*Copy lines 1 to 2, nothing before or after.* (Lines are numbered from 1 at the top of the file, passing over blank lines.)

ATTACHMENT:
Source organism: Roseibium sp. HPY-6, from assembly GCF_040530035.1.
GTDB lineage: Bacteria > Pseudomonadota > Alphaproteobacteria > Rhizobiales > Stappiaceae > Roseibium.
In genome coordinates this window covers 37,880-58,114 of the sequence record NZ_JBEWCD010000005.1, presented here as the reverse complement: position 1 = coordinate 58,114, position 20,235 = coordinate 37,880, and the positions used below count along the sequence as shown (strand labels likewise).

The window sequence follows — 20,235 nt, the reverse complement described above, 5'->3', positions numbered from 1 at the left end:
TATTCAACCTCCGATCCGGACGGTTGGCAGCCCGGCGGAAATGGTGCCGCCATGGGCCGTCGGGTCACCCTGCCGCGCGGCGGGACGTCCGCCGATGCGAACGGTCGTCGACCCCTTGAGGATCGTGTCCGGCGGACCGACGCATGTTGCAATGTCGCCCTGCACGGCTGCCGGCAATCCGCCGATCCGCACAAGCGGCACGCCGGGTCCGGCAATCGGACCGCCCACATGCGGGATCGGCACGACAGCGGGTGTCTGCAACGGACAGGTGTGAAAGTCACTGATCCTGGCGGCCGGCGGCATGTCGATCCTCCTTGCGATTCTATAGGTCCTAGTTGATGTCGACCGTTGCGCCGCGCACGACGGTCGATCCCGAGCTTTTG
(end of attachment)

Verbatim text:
Source organism: Roseibium sp. HPY-6, from assembly GCF_040530035.1.
GTDB lineage: Bacteria > Pseudomonadota > Alphaproteobacteria > Rhizobiales > Stappiaceae > Roseibium.